July 10, 2017
It has been an awfully good year in most of the capital markets so far. Just like a south Louisiana summer day with blue skies and bright sunshine, most stock markets have happily been rising and the economy has been chugging along. Bonds of many types have been profitable.
From an economic standpoint there has been much to be cheerful about. Corporate earnings in the first quarter came in above expectations and sharply higher than preceding quarters. Unemployment is very low and while we haven’t seen a dramatic uptick in wages we are seeing what looks close to full employment. GDP growth continues to show positive numbers even if the pace of growth is somewhat slower than we would like it to be. Good things haven’t been confined to our shores either Europe’s economy in spite of Brexit and some tough election cycles has continued to firm. China continues to grow even with concerns about banking and debt. India and other parts of Asia show steady progress and South American economies continue to improve despite the political turmoil in Brazil and elsewhere.
There doesn’t seem to be any sign of recession on the horizon as yet; the Fed continues to be both transparent about and circumspect towards the execution of rate changes. Our government is promising lower taxes and less regulation items that can cheer even the most gloomy business owner.
So what could possibly go wrong?
It’s important to remember that markets don’t move in a straight line, at least not very often. We’ve had 16 periods of downward market movement since the bull began running back in early 2009! It is entirely possible that we are ready for another and we think it a useful endeavor to remind ourselves of this every so often. Bear markets begin when markets or economies get pretty far out of alignment and while we don’t think we’re seeing any of that right now, the garden variety market correction can strike at any time.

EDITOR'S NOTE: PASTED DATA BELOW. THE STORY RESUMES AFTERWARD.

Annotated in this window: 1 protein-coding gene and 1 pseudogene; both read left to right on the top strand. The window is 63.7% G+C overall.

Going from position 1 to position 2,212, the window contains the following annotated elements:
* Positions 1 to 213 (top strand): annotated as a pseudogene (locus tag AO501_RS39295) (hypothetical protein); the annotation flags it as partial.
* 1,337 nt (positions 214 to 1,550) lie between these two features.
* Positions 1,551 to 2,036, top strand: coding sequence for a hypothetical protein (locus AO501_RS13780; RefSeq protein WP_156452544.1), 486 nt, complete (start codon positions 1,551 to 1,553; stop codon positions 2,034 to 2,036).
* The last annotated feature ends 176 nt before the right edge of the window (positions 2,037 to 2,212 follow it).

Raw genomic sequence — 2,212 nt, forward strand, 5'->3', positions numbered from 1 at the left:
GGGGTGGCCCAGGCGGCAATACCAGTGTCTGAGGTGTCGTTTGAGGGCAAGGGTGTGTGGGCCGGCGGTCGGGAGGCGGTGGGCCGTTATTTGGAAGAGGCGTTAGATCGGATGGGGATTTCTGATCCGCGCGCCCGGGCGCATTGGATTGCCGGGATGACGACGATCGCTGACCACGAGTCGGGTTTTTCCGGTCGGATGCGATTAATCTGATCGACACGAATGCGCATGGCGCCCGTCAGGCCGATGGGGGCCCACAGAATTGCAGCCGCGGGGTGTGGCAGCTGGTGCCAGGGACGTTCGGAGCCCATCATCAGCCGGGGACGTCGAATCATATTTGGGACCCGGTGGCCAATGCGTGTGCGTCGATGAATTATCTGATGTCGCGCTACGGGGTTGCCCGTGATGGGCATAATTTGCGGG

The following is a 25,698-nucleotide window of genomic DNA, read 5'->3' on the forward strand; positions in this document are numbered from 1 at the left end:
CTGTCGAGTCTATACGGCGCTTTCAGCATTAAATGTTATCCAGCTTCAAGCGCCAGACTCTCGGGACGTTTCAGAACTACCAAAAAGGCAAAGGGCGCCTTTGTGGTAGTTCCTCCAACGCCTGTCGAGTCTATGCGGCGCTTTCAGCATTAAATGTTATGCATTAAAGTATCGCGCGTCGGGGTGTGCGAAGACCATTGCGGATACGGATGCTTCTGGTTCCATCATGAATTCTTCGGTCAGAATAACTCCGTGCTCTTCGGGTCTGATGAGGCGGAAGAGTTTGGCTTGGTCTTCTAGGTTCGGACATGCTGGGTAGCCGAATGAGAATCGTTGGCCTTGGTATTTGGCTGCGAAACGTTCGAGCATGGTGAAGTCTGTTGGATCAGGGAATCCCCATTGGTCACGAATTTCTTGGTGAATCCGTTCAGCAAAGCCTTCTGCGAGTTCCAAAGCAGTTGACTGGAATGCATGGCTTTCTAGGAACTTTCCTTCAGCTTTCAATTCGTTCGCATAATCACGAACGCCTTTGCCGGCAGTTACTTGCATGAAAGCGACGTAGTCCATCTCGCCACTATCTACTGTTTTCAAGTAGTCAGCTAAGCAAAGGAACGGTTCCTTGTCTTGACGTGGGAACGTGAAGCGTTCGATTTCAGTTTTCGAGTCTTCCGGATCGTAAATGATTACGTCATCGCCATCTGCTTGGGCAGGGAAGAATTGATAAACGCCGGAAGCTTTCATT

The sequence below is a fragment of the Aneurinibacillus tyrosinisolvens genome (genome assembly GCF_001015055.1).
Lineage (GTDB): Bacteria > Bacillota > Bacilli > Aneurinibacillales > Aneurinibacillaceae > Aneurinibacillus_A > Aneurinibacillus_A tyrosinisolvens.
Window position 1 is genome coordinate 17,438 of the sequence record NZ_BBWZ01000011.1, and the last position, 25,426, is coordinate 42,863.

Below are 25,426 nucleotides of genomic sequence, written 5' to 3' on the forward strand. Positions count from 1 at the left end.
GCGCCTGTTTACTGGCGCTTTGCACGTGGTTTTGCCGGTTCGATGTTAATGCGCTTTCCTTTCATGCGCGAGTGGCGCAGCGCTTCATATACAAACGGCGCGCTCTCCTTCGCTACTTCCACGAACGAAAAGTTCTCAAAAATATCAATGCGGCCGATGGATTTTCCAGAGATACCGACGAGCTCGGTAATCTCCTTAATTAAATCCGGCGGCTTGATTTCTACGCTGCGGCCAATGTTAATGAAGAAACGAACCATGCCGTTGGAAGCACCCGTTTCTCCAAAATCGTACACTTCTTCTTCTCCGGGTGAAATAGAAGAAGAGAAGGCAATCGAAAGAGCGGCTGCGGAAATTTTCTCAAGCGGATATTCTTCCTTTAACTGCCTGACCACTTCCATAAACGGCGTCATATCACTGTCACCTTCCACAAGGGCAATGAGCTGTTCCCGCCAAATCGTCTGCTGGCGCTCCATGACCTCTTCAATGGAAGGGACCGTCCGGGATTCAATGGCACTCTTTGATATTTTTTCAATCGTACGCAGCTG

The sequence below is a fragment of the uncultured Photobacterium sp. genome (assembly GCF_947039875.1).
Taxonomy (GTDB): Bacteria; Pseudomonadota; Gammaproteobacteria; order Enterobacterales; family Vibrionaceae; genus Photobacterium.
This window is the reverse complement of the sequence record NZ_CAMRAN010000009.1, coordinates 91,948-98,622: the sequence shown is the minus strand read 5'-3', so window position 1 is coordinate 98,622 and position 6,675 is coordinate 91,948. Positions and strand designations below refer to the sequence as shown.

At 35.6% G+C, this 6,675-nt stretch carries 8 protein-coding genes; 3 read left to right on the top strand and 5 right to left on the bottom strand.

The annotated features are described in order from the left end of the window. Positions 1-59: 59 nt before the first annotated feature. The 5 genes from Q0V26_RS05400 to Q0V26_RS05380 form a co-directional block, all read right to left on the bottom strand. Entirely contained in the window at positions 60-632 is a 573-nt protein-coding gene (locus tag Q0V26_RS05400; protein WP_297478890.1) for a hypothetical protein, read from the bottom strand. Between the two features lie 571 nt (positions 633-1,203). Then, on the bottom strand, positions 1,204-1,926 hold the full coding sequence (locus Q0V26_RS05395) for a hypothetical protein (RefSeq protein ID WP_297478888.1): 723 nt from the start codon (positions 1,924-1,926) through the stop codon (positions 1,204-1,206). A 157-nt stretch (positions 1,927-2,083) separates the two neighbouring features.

As always our defense is two-fold good planning and diversification. In regards to the former, we certainly don’t want to get too excited about stock market gyrations that concern money we won’t be touching for a long time. We know we can’t really time the market; furthermore, we also know that over the long-term stocks tend to give superior returns in spite of that very same volatility. We’re aware that we don’t want to have to eat our “seed corn” so shorter term money should be invested in other areas.
So far this year we’ve responded to increasing valuation by seeking more conservative options in several parts of your portfolio. Early in the year we continued the process of selling high yield issues and repositioning into higher quality and floating rate bonds; this was done with an eye toward the related risks of bond investments, credit quality and interest rate risk. On the equity side, we have pared back risk in a couple of ways. First by reducing growth stocks in favor of a more balanced core approach in the large US stock segment. We also underweighted more volatile medium sized company stocks in favor of larger company stock.
We of course don’t know if the second half of 2017 will be as productive as the first. As mentioned earlier, we don’t think we’re on the verge of a recessionary time and that bodes well for the economy over the short and intermediate term. US stocks appear a bit richer than average, but that has been the case for some time. That modest overvaluation has moderated a bit in light of the robust first quarter earnings.
We’re also cognizant of the fact that reasonable investment time horizons are often greater than many folks’ attention spans. This can create volatility once someone in the proverbial theater yells “fire”! Watching that sort of “running for the exits” is always disconcerting. It is the age old story in that we tolerate shorter term volatility for longer term performance. It isn’t always fun but over time it has rewarded patient investors.
We hope the rest of this year is fruitful for you and your family and that you get to enjoy the best of what summer has to offer.
We appreciate your trust and confidence in us and we remain,
Jeff Christian CFP, CRPC
“To sit home, read one’s favorite paper, and scoff at the misdeeds of the men
who do things is easy, but it is markedly ineffective. It is what evil men count upon the good men’s doing.” – Theodore Roosevelt